Bank Indonesia said on April 27 that it wouldn’t review DBS’s bid until after it unveils new ownership rules for banks and also reaches an agreement on access to Singapore. That helped send Danamon’s shares to a two-day, 11 percent decline as investors speculated the new regulations would cap ownership stakes for foreign banks and scuttle the deal.

Majority Stake

Foreign banks and other investors from highly regulated industries will still be able to own a majority stake in Indonesia’s banks, central bank Governor Darmin Nasution said last month. Nasution didn’t specify how high the ownership limit may go.

Investors are projecting that foreign owners may be limited to a maximum stake of about 50 percent, said Daphne Roth, Singapore-based head of Asian equity research at ABN Amro. That would mean DBS cannot make a tender offer for Danamon shares Temasek doesn’t own, or even buy all of Temasek’s stake, Roth said.

At 5,550 rupiah, the shares ended 21 percent below DBS’s offer yesterday, the widest spread of any deal worth more than $1 billion in the world’s emerging markets, data compiled by Bloomberg show.

Ownership by foreign financial institutions may be capped at 40 percent, Bisnis Indonesia reported on May 23, without saying where it obtained the information. Discussion of the regulation is ongoing, Bank Indonesia’s Johansyah said, without elaborating.

Currency Risk

Even if the deal is eventually approved, the risk that it may take longer than originally projected has scared off some foreign investors, who also face the risk of currency volatility while they wait, said Sam Hilton, a Hong Kong-based analyst at Keefe, Bruyette & Woods Asia Ltd. DBS has said it expects the deal to close later this year. The rupiah has fallen 1.3 percent against the U.S. dollar since the deal was announced.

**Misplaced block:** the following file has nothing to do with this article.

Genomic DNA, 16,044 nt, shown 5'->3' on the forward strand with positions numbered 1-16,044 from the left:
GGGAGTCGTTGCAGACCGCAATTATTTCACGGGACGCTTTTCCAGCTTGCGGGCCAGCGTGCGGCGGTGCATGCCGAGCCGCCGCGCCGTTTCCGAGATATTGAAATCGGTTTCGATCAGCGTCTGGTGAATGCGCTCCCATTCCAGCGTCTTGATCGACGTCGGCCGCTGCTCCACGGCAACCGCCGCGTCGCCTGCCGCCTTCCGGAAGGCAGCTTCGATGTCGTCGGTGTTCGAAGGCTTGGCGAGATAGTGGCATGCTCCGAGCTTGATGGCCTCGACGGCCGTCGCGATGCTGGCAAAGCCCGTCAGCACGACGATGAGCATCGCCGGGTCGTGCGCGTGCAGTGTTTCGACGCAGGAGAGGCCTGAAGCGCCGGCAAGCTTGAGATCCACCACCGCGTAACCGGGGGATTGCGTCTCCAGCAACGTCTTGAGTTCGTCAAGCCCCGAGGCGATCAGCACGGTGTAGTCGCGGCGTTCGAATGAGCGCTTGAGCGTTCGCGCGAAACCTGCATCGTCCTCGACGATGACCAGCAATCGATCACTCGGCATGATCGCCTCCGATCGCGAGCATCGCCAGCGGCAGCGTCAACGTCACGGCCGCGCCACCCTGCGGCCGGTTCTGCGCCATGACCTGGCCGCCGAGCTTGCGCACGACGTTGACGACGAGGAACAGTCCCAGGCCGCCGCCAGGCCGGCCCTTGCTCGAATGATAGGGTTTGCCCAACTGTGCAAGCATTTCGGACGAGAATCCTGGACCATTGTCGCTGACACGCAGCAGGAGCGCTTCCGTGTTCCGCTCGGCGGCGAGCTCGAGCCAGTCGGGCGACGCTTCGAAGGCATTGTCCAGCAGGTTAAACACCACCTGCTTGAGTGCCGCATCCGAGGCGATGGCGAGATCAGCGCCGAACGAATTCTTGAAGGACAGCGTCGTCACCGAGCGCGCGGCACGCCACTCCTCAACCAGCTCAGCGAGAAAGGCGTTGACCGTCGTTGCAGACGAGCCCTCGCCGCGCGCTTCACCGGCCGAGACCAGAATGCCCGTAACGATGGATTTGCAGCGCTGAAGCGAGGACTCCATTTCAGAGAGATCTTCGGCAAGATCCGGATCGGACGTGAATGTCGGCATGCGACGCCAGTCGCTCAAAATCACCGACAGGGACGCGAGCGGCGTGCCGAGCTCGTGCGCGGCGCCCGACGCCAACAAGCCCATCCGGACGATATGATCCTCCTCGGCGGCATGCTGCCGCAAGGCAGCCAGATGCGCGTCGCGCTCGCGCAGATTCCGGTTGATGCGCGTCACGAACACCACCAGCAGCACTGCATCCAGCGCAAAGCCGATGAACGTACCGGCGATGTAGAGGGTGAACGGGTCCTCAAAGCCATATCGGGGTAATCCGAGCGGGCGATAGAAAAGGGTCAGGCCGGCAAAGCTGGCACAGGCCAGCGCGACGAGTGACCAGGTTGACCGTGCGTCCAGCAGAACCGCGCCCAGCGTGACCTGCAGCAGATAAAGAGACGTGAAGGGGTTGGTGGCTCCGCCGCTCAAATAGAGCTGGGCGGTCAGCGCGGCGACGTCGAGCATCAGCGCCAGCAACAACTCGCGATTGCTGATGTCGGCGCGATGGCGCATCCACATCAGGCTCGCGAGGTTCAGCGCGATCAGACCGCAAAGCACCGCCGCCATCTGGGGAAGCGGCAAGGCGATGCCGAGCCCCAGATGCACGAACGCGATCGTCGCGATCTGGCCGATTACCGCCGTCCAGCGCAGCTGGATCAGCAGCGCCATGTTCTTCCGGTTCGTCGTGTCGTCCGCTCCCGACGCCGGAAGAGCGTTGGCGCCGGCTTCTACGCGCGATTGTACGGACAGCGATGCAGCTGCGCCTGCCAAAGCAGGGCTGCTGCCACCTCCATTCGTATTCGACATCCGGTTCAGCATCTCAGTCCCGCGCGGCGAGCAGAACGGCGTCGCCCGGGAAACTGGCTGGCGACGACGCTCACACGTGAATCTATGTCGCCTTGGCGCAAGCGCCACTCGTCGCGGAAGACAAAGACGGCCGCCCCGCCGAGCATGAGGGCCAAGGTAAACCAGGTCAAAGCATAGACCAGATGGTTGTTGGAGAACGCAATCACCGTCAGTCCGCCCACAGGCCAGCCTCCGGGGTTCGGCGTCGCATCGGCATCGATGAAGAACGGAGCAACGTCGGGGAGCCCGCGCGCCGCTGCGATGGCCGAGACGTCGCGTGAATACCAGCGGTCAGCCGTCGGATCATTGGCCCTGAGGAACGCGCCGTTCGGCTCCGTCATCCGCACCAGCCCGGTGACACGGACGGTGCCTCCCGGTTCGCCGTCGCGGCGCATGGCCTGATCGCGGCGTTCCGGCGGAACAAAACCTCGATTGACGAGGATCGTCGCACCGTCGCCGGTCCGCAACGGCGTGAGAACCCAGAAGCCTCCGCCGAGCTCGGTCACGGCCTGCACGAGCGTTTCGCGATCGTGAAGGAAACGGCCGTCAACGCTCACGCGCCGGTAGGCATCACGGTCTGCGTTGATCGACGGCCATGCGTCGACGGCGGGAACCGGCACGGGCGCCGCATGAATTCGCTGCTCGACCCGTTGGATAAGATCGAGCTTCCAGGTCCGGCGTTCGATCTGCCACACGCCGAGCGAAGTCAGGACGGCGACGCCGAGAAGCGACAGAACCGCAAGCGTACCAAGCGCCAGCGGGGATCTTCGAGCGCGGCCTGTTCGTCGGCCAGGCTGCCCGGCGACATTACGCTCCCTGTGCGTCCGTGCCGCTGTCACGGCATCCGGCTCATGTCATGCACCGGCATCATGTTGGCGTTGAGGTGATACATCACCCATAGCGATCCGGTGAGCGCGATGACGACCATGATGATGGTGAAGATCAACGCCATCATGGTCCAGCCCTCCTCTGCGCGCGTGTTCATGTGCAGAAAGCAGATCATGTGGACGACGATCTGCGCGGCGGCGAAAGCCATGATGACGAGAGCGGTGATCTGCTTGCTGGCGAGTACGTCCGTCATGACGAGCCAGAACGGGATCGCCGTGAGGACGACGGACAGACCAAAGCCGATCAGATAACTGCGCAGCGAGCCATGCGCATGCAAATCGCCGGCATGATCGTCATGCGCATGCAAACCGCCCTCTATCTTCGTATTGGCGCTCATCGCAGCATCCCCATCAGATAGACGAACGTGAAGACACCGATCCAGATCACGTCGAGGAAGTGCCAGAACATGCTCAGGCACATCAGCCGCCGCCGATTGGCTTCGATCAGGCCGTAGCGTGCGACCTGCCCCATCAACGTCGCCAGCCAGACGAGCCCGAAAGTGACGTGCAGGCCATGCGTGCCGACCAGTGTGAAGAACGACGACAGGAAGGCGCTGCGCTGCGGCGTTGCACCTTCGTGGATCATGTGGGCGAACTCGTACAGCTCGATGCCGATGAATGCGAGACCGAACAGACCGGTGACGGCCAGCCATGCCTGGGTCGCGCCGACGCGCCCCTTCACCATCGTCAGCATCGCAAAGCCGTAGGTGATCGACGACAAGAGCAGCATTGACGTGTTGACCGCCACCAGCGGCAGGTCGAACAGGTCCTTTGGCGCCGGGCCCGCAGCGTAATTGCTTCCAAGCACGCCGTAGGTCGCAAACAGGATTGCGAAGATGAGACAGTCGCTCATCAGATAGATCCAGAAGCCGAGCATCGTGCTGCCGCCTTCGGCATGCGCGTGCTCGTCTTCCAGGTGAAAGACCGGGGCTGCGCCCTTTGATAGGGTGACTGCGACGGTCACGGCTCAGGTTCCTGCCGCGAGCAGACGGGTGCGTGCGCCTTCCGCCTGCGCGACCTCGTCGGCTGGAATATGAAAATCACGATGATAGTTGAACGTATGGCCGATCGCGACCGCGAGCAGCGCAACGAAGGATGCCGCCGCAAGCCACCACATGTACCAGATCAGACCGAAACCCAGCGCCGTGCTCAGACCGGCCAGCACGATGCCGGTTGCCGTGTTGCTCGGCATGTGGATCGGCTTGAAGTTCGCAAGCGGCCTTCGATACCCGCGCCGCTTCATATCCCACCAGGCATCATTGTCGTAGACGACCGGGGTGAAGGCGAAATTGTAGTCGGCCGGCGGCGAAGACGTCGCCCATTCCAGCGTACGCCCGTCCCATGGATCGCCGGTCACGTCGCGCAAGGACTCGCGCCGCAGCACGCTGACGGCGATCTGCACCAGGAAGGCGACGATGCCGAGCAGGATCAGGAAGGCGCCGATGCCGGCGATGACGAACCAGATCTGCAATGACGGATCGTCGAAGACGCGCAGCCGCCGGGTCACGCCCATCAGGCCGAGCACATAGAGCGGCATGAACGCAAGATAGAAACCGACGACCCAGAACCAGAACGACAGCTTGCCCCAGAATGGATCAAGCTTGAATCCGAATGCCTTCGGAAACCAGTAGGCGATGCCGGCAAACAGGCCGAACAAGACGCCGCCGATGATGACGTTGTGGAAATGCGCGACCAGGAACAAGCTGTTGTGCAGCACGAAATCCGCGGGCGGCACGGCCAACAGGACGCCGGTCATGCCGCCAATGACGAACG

“People are expecting pragmatism at the regulator level, but the timing is so uncertain,” he said. “There is a meaningful risk that it could get delayed beyond the second half of this year.”

Another would-be acquirer of an Indonesian bank, Malaysia’s RHB Capital Bhd., has been awaiting Bank Indonesia’s approval on its 3.1 trillion rupiah takeover of PT Bank Mestika Dharma since October 2009. Last month RHB said it expects a decision by June.

‘Go Back Again’

Indonesia and Singapore have clashed over investments in the past. In 2007, Indonesian competition regulators said Temasek breached antitrust laws by using indirect stakes in PT Telekomunikasi Selular, known as Telkomsel, and PT Indosat, the country’s top two mobile-phone service providers, to fix prices. It ordered Temasek to sell either stake within two years and the fund paid a 150 billion rupiah fine.

For now, investors are betting DBS’s tender offer for Danamon won’t proceed either, said Aldo Perkasa, who helps manage about $2.3 billion at PT Mandiri Manajemen Investasi in Jakarta.

“If the regulation is implemented and the tender offer doesn’t go through, you go back again to holding the stock based on its fundamentals,” he said. “That’s why the shares have fallen.”

To contact the reporters on this story: Sanat Vallikappen in Singapore at; Berni Moestafa in Jakarta at

To contact the editors responsible for this story: Daniel Hauck at; Chitra Somayaji at; Darren Boey at